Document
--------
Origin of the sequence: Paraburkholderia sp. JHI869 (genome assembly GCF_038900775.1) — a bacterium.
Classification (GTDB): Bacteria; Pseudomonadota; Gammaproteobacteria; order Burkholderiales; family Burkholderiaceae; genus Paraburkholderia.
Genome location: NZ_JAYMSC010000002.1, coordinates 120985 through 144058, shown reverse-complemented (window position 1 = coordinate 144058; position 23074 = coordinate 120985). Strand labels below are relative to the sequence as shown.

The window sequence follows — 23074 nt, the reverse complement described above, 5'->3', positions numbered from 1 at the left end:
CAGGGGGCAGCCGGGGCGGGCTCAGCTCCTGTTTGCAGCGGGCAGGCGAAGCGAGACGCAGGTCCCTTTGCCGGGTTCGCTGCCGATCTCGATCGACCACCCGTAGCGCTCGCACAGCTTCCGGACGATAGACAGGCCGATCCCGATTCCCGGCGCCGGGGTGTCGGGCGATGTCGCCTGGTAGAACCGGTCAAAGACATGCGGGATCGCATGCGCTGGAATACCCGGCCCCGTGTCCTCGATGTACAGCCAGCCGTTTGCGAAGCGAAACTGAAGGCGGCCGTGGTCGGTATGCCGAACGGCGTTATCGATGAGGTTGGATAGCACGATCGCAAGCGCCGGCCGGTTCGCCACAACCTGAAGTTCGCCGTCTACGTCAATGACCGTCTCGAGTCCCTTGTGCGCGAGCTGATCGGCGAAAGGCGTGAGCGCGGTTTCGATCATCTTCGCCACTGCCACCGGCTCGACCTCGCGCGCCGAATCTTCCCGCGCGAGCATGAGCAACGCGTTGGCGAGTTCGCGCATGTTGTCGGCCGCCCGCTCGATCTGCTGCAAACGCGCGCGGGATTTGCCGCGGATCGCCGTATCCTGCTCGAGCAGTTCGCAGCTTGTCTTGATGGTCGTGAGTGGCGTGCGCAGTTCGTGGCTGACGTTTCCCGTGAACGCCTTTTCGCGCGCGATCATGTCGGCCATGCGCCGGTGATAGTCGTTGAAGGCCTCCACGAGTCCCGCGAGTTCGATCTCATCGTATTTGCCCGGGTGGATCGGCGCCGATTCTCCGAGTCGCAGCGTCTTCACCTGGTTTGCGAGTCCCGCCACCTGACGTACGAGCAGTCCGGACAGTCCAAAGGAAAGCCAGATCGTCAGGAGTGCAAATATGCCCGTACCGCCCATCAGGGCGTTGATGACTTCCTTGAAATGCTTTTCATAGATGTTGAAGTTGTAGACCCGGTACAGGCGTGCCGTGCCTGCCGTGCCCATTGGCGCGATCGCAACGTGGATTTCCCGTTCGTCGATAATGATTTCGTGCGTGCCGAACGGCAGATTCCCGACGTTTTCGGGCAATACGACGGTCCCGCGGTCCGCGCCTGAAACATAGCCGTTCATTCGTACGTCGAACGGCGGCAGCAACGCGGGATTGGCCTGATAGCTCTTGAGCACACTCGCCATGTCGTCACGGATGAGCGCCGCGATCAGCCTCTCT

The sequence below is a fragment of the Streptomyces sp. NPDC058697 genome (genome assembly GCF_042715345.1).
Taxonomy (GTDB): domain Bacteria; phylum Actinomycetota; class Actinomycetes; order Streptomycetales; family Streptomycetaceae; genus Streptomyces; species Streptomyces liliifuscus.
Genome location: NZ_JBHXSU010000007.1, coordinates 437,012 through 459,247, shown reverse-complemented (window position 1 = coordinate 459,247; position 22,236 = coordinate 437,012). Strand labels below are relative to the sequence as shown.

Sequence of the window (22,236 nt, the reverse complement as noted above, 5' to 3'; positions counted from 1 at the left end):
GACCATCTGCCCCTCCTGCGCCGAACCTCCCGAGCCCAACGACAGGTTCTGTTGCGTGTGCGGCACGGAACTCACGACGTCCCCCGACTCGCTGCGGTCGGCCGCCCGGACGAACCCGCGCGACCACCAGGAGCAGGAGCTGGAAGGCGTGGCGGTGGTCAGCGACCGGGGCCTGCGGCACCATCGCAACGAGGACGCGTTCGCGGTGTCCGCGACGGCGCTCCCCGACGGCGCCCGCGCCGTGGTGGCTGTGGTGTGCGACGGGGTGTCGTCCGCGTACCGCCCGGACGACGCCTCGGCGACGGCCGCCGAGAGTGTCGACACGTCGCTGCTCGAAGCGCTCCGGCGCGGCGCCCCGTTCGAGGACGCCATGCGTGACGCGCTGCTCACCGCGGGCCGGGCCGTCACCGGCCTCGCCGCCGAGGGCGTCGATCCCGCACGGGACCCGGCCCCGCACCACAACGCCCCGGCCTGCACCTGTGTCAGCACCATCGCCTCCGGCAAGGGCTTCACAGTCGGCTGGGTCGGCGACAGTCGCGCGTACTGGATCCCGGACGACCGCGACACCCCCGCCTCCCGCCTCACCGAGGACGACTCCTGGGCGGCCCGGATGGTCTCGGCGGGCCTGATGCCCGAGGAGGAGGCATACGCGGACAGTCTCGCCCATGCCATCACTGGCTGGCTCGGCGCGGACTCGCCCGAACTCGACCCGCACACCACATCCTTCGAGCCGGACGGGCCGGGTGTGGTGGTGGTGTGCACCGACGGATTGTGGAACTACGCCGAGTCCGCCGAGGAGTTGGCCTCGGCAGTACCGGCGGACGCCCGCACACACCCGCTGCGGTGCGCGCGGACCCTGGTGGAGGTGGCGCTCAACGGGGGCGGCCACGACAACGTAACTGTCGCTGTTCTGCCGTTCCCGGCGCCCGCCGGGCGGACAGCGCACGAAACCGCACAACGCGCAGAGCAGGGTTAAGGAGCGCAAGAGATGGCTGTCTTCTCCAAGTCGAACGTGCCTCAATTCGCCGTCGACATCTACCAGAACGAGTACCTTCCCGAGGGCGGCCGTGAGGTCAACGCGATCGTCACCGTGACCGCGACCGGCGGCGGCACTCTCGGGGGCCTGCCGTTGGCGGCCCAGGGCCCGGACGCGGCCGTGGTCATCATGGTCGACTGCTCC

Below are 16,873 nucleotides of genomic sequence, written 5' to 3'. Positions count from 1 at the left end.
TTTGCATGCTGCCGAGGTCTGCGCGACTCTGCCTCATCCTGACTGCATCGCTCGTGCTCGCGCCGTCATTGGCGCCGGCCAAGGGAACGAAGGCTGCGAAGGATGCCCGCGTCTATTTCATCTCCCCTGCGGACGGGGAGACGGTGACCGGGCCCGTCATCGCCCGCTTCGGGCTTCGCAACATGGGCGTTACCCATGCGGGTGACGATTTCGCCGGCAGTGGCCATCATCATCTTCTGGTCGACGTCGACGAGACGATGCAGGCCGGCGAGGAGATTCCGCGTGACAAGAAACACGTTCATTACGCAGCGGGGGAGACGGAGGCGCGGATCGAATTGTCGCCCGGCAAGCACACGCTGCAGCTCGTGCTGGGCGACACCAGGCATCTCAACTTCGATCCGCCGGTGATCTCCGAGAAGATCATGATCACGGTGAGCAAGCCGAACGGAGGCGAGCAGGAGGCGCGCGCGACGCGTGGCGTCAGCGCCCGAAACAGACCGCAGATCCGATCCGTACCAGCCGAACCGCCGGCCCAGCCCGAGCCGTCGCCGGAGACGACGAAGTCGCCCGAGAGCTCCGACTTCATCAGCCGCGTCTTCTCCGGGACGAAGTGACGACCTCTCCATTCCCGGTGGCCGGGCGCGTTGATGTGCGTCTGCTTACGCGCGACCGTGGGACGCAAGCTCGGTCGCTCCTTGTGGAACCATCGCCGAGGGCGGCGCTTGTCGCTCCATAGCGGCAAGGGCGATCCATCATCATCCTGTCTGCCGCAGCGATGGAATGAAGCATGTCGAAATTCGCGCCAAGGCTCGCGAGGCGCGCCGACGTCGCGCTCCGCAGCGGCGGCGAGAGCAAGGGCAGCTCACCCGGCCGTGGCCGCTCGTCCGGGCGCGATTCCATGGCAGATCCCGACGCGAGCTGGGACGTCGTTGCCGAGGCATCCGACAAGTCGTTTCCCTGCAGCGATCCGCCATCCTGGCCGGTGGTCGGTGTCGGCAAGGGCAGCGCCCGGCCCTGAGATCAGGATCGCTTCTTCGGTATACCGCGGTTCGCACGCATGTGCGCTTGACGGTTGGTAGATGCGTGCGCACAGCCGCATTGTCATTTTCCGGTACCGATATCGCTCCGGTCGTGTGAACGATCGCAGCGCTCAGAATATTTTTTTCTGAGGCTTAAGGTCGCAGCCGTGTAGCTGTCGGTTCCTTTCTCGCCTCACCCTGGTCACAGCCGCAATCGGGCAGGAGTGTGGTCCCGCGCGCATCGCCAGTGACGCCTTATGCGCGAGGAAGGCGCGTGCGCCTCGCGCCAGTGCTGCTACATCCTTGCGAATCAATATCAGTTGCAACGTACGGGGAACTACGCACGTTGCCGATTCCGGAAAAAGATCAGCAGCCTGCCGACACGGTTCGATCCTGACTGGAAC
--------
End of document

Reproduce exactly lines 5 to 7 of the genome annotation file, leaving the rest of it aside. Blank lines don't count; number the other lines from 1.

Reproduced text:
CAGGGGGCAGCCGGGGCGGGCTCAGCTCCTGTTTGCAGCGGGCAGGCGAAGCGAGACGCAGGTCCCTTTGCCGGGTTCGCTGCCGATCTCGATCGACCACCCGTAGCGCTCGCACAGCTTCCGGACGATAGACAGGCCGATCCCGATTCCCGGCGCCGGGGTGTCGGGCGATGTCGCCTGGTAGAACCGGTCAAAGACATGCGGGATCGCATGCGCTGGAATACCCGGCCCCGTGTCCTCGATGTACAGCCAGCCGTTTGCGAAGCGAAACTGAAGGCGGCCGTGGTCGGTATGCCGAACGGCGTTATCGATGAGGTTGGATAGCACGATCGCAAGCGCCGGCCGGTTCGCCACAACCTGAAGTTCGCCGTCTACGTCAATGACCGTCTCGAGTCCCTTGTGCGCGAGCTGATCGGCGAAAGGCGTGAGCGCGGTTTCGATCATCTTCGCCACTGCCACCGGCTCGACCTCGCGCGCCGAATCTTCCCGCGCGAGCATGAGCAACGCGTTGGCGAGTTCGCGCATGTTGTCGGCCGCCCGCTCGATCTGCTGCAAACGCGCGCGGGATTTGCCGCGGATCGCCGTATCCTGCTCGAGCAGTTCGCAGCTTGTCTTGATGGTCGTGAGTGGCGTGCGCAGTTCGTGGCTGACGTTTCCCGTGAACGCCTTTTCGCGCGCGATCATGTCGGCCATGCGCCGGTGATAGTCGTTGAAGGCCTCCACGAGTCCCGCGAGTTCGATCTCATCGTATTTGCCCGGGTGGATCGGCGCCGATTCTCCGAGTCGCAGCGTCTTCACCTGGTTTGCGAGTCCCGCCACCTGACGTACGAGCAGTCCGGACAGTCCAAAGGAAAGCCAGATCGTCAGGAGTGCAAATATGCCCGTACCGCCCATCAGGGCGTTGATGACTTCCTTGAAATGCTTTTCATAGATGTTGAAGTTGTAGACCCGGTACAGGCGTGCCGTGCCTGCCGTGCCCATTGGCGCGATCGCAACGTGGATTTCCCGTTCGTCGATAATGATTTCGTGCGTGCCGAACGGCAGATTCCCGACGTTTTCGGGCAATACGACGGTCCCGCGGTCCGCGCCTGAAACATAGCCGTTCATTCGTACGTCGAACGGCGGCAGCAACGCGGGATTGGCCTGATAGCTCTTGAGCACACTCGCCATGTCGTCACGGATGAGCGCCGCGATCAGCCTCTCT

The sequence below is a fragment of the Streptomyces sp. NPDC058697 genome (genome assembly GCF_042715345.1).
Taxonomy (GTDB): domain Bacteria; phylum Actinomycetota; class Actinomycetes; order Streptomycetales; family Streptomycetaceae; genus Streptomyces; species Streptomyces liliifuscus.